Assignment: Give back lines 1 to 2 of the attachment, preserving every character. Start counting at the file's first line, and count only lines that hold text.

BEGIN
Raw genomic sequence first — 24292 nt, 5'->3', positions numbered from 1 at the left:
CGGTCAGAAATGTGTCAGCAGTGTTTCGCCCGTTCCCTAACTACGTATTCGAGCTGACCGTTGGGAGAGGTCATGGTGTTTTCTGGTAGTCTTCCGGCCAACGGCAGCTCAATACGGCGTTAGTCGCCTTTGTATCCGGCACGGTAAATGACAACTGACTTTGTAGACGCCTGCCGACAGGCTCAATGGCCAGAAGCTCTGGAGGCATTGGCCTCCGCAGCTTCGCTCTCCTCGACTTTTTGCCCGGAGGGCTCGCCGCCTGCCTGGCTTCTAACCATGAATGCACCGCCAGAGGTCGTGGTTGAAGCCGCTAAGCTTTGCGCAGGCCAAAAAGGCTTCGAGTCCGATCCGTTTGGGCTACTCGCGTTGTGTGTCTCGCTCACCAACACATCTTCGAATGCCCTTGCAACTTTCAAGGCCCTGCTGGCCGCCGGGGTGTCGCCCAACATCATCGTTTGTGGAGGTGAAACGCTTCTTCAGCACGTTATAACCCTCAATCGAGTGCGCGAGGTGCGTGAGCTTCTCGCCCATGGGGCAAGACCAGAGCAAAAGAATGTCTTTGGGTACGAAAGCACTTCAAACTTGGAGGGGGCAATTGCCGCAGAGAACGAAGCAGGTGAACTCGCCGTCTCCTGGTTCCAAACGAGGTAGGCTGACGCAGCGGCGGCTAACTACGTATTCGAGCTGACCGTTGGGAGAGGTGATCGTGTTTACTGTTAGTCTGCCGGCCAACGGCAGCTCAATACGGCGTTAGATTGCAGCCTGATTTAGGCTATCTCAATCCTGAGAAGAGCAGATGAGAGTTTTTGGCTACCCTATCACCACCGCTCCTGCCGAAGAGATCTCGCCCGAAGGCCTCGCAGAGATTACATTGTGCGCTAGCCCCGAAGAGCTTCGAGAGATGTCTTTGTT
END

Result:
Raw genomic sequence first — 24292 nt, 5'->3', positions numbered from 1 at the left:
CGGTCAGAAATGTGTCAGCAGTGTTTCGCCCGTTCCCTAACTACGTATTCGAGCTGACCGTTGGGAGAGGTCATGGTGTTTTCTGGTAGTCTTCCGGCCAACGGCAGCTCAATACGGCGTTAGTCGCCTTTGTATCCGGCACGGTAAATGACAACTGACTTTGTAGACGCCTGCCGACAGGCTCAATGGCCAGAAGCTCTGGAGGCATTGGCCTCCGCAGCTTCGCTCTCCTCGACTTTTTGCCCGGAGGGCTCGCCGCCTGCCTGGCTTCTAACCATGAATGCACCGCCAGAGGTCGTGGTTGAAGCCGCTAAGCTTTGCGCAGGCCAAAAAGGCTTCGAGTCCGATCCGTTTGGGCTACTCGCGTTGTGTGTCTCGCTCACCAACACATCTTCGAATGCCCTTGCAACTTTCAAGGCCCTGCTGGCCGCCGGGGTGTCGCCCAACATCATCGTTTGTGGAGGTGAAACGCTTCTTCAGCACGTTATAACCCTCAATCGAGTGCGCGAGGTGCGTGAGCTTCTCGCCCATGGGGCAAGACCAGAGCAAAAGAATGTCTTTGGGTACGAAAGCACTTCAAACTTGGAGGGGGCAATTGCCGCAGAGAACGAAGCAGGTGAACTCGCCGTCTCCTGGTTCCAAACGAGGTAGGCTGACGCAGCGGCGGCTAACTACGTATTCGAGCTGACCGTTGGGAGAGGTGATCGTGTTTACTGTTAGTCTGCCGGCCAACGGCAGCTCAATACGGCGTTAGATTGCAGCCTGATTTAGGCTATCTCAATCCTGAGAAGAGCAGATGAGAGTTTTTGGCTACCCTATCACCACCGCTCCTGCCGAAGAGATCTCGCCCGAAGGCCTCGCAGAGATTACATTGTGCGCTAGCCCCGAAGAGCTTCGAGAGATGTCTTTGTT